Once my source was selected, I hit the “Copy” button and the duplicator went straight to work. The target drives turned blue while the duplicator was checking each individual drive for any problems, and then they turned yellow; which indicates that all the drives passed and data transfer has begun. It took an average of 31 seconds to successfully copy nearly 1GB of information to 28 different USB drives from a USB Master. Once copying was completed, each target drive turned “Green” signaling completion.
I repeated this process several times ensuring that each copy was successful, and that they were accurately copied. To my surprise, everything went smoothly all the times I tried it without a single failure.
Second Method – My second test was to copy information from a master onto the internal hard drive, then transfer the data to the target USB drives. I started this process like method one, selecting the source. I then selected Image Manager>Create/Load New Image; which allowed me to save a new image of my master source onto the hard drive for future use.
Note: The hard drive is big enough to save many images of information, naming them appropriately helps with remembering which image is which.
I then proceeded to click Select image under “Select Source” to choose my information. Selecting my image is very similar to selecting any other master source. I then promptly hit “Copy” again and away the duplicator went. Everything after this point was identical to my first test; drives turned blue upon mounting, yellow signaling copy had begun, and green when copy was finished.
Like method one, I repeated this process several times looking for anything that may indicate a problem or an unsuccessful copy; but had no such luck. I also used multiple master sources such as SD cards, Smart Cards, Etc. to ensure that you can copy from one kind of master source onto multiple USB drives.
While testing the Accutower Flash XL2800, I happened to encounter several common problems and personal mistakes that I kept making during the duplication process. The first problem I encountered was inserting the USB drives into the duplicator. Several of the USB drives were coming up with a “Black” color after being inserted; which the manual says could be a bad partition on the individual drive, or that it was inserted incorrectly. Of course my inserting skills had failed me and every single USB drive that turned “black” was in fact inserted incorrectly. A simple fix later and all USB drives were operational.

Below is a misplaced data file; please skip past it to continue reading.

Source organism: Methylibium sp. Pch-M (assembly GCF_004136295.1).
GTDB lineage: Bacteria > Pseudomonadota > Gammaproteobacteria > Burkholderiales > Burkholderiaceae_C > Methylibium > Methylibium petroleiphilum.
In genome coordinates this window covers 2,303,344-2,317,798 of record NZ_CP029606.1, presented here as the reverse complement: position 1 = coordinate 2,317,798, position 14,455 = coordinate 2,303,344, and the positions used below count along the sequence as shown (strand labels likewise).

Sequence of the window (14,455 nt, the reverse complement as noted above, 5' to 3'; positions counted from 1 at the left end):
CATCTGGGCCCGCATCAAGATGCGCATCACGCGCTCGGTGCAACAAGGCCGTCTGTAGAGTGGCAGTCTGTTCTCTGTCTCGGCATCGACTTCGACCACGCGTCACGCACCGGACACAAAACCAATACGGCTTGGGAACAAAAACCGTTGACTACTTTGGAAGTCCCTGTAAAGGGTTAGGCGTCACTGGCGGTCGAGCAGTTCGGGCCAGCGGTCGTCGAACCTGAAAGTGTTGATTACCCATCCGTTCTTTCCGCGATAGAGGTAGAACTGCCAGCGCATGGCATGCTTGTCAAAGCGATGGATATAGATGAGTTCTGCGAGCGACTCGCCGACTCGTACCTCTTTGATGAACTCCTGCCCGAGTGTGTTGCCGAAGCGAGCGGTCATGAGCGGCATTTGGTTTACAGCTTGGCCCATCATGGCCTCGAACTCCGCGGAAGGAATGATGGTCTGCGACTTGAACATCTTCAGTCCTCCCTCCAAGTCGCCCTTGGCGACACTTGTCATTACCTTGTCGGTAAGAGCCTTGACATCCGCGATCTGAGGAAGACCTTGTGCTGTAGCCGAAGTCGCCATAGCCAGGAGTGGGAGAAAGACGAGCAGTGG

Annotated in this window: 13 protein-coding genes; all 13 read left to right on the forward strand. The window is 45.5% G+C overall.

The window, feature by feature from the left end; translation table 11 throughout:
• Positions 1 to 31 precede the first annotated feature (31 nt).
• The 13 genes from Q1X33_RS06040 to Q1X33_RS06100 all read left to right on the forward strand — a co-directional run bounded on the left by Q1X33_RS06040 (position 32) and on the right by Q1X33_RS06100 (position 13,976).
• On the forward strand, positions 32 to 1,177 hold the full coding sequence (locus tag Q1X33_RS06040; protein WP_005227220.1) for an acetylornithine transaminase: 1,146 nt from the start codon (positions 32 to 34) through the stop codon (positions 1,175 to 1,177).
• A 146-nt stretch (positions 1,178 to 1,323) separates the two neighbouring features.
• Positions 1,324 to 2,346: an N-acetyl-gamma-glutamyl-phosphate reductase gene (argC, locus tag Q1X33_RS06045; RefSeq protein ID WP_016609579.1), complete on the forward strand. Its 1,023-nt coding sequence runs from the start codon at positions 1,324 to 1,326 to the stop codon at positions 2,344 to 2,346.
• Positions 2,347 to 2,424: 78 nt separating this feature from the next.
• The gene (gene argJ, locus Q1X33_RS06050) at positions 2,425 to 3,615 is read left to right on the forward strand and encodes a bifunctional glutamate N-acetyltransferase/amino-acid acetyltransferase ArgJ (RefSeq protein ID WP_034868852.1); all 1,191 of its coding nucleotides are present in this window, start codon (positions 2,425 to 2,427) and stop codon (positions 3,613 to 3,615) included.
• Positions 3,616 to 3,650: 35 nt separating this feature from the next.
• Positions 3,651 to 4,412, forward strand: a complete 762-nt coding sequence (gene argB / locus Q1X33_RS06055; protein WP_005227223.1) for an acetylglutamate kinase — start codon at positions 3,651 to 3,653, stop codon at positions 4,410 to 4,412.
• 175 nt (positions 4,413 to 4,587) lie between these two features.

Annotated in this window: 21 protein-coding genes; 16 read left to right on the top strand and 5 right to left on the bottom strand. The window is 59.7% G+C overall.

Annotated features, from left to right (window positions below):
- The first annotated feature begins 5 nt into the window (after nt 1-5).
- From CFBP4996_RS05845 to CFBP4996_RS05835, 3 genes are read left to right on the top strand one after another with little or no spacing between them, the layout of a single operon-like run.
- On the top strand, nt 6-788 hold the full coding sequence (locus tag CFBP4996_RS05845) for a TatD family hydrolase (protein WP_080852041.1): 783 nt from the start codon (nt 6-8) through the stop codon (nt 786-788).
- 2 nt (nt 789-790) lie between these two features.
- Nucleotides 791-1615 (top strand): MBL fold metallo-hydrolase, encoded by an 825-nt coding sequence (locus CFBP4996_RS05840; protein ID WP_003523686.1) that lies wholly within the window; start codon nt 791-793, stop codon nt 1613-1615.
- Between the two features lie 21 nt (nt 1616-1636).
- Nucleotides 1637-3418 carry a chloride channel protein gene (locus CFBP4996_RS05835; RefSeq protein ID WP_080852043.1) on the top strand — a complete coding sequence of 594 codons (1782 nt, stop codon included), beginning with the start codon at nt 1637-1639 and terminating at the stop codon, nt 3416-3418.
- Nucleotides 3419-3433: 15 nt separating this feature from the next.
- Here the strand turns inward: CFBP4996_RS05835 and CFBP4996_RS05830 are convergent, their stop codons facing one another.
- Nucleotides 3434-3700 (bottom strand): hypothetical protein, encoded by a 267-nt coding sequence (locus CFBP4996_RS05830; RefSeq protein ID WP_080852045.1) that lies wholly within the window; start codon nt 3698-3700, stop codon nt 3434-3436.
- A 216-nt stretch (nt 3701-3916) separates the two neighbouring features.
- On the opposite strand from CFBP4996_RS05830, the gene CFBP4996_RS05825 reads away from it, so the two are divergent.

The other small mistake I made and the reason for the “Note:” above was because I named data images incorrectly. I found out that while testing and simply naming my images as “Data 1”, or “Data 2”, made it hard to remember which data set was from a USB, and which was from a SD card or any other form of master input. Naming the images relevant to what they actually are is recommended: Example: BFG Corporation- USB.
Overall the Accutower Flash XL2800 USB Duplicator far exceeded my expectations. It came double boxed for added protection through shipping, setup was super easy, and the stand-alone design allowed me to put it in anywhere I wanted. The duplicator was quiet, fired up in a short period of time, and copied from multiple master sources rather quickly.
Giant “Thumbs Up” goes to the XL2800 for being a stand-alone, non-Windows using, duplicator. These two giant advantages help keep this duplicator from being infected with spyware, malware, and other forms of computer viruses. It also allows more storage devices to be connected to a single tower as well; as compared to PC required duplicators.
Perhaps my only little pet peeve with the Accutower Flash XL2800 USB Duplicator is during the copying process, a dialog box saying “Copying in progress…” doesn’t appear. This is simply a minor inconvenience and really is only noticeable when copying large amounts of data, but still caught my eye.
For more detailed information about the Accutower Flash XL2800 USB Duplicator and where to buy, visit PremiumUSB.com